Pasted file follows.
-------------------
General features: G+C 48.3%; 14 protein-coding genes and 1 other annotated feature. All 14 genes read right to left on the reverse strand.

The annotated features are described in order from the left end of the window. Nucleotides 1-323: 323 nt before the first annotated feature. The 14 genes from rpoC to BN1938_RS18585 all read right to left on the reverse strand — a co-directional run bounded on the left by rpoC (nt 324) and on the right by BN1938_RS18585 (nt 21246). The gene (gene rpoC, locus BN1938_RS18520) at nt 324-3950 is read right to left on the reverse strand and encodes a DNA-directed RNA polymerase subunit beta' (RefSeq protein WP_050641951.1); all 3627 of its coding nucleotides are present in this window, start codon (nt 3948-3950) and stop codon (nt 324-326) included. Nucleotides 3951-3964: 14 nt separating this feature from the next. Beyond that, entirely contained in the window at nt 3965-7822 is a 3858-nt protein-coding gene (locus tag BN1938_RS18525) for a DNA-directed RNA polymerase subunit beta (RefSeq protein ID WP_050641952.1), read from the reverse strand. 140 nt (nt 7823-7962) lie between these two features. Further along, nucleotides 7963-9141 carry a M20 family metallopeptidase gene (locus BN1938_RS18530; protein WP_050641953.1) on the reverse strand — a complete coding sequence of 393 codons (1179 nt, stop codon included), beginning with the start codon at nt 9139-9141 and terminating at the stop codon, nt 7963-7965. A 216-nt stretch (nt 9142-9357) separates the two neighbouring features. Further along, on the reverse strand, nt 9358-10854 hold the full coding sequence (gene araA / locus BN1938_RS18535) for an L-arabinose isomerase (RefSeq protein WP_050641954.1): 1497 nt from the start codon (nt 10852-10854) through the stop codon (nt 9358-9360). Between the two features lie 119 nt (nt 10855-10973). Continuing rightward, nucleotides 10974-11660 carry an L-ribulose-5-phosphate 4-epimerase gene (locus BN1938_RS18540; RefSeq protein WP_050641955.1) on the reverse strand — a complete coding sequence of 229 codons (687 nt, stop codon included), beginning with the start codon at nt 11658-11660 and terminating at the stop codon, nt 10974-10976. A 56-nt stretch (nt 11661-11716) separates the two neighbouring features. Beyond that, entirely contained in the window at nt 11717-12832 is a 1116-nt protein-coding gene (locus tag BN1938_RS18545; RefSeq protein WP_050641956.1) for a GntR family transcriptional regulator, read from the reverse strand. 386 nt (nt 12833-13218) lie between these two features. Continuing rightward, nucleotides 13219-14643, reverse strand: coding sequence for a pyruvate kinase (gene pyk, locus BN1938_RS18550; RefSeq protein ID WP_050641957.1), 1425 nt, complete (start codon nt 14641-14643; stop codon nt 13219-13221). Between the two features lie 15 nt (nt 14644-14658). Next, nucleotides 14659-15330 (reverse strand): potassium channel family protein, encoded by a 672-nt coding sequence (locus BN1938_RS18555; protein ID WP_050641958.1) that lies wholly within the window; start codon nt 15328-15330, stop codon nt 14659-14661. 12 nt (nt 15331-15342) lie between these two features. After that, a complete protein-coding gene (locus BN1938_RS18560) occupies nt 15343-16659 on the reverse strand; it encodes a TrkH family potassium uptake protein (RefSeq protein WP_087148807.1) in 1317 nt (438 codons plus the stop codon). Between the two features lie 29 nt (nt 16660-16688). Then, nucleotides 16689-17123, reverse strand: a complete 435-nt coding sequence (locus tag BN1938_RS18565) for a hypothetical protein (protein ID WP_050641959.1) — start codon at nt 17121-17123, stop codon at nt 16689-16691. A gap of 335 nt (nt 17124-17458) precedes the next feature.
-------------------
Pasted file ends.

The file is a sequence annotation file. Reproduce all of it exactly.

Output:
General features: G+C 48.3%; 14 protein-coding genes and 1 other annotated feature. All 14 genes read right to left on the reverse strand.

The annotated features are described in order from the left end of the window. Nucleotides 1-323: 323 nt before the first annotated feature. The 14 genes from rpoC to BN1938_RS18585 all read right to left on the reverse strand — a co-directional run bounded on the left by rpoC (nt 324) and on the right by BN1938_RS18585 (nt 21246). The gene (gene rpoC, locus BN1938_RS18520) at nt 324-3950 is read right to left on the reverse strand and encodes a DNA-directed RNA polymerase subunit beta' (RefSeq protein WP_050641951.1); all 3627 of its coding nucleotides are present in this window, start codon (nt 3948-3950) and stop codon (nt 324-326) included. Nucleotides 3951-3964: 14 nt separating this feature from the next. Beyond that, entirely contained in the window at nt 3965-7822 is a 3858-nt protein-coding gene (locus tag BN1938_RS18525) for a DNA-directed RNA polymerase subunit beta (RefSeq protein ID WP_050641952.1), read from the reverse strand. 140 nt (nt 7823-7962) lie between these two features. Further along, nucleotides 7963-9141 carry a M20 family metallopeptidase gene (locus BN1938_RS18530; protein WP_050641953.1) on the reverse strand — a complete coding sequence of 393 codons (1179 nt, stop codon included), beginning with the start codon at nt 9139-9141 and terminating at the stop codon, nt 7963-7965. A 216-nt stretch (nt 9142-9357) separates the two neighbouring features. Further along, on the reverse strand, nt 9358-10854 hold the full coding sequence (gene araA / locus BN1938_RS18535) for an L-arabinose isomerase (RefSeq protein WP_050641954.1): 1497 nt from the start codon (nt 10852-10854) through the stop codon (nt 9358-9360). Between the two features lie 119 nt (nt 10855-10973). Continuing rightward, nucleotides 10974-11660 carry an L-ribulose-5-phosphate 4-epimerase gene (locus BN1938_RS18540; RefSeq protein WP_050641955.1) on the reverse strand — a complete coding sequence of 229 codons (687 nt, stop codon included), beginning with the start codon at nt 11658-11660 and terminating at the stop codon, nt 10974-10976. A 56-nt stretch (nt 11661-11716) separates the two neighbouring features. Beyond that, entirely contained in the window at nt 11717-12832 is a 1116-nt protein-coding gene (locus tag BN1938_RS18545; RefSeq protein WP_050641956.1) for a GntR family transcriptional regulator, read from the reverse strand. 386 nt (nt 12833-13218) lie between these two features. Continuing rightward, nucleotides 13219-14643, reverse strand: coding sequence for a pyruvate kinase (gene pyk, locus BN1938_RS18550; RefSeq protein ID WP_050641957.1), 1425 nt, complete (start codon nt 14641-14643; stop codon nt 13219-13221). Between the two features lie 15 nt (nt 14644-14658). Next, nucleotides 14659-15330 (reverse strand): potassium channel family protein, encoded by a 672-nt coding sequence (locus BN1938_RS18555; protein ID WP_050641958.1) that lies wholly within the window; start codon nt 15328-15330, stop codon nt 14659-14661. 12 nt (nt 15331-15342) lie between these two features. After that, a complete protein-coding gene (locus BN1938_RS18560) occupies nt 15343-16659 on the reverse strand; it encodes a TrkH family potassium uptake protein (RefSeq protein WP_087148807.1) in 1317 nt (438 codons plus the stop codon). Between the two features lie 29 nt (nt 16660-16688). Then, nucleotides 16689-17123, reverse strand: a complete 435-nt coding sequence (locus tag BN1938_RS18565) for a hypothetical protein (protein ID WP_050641959.1) — start codon at nt 17121-17123, stop codon at nt 16689-16691. A gap of 335 nt (nt 17124-17458) precedes the next feature.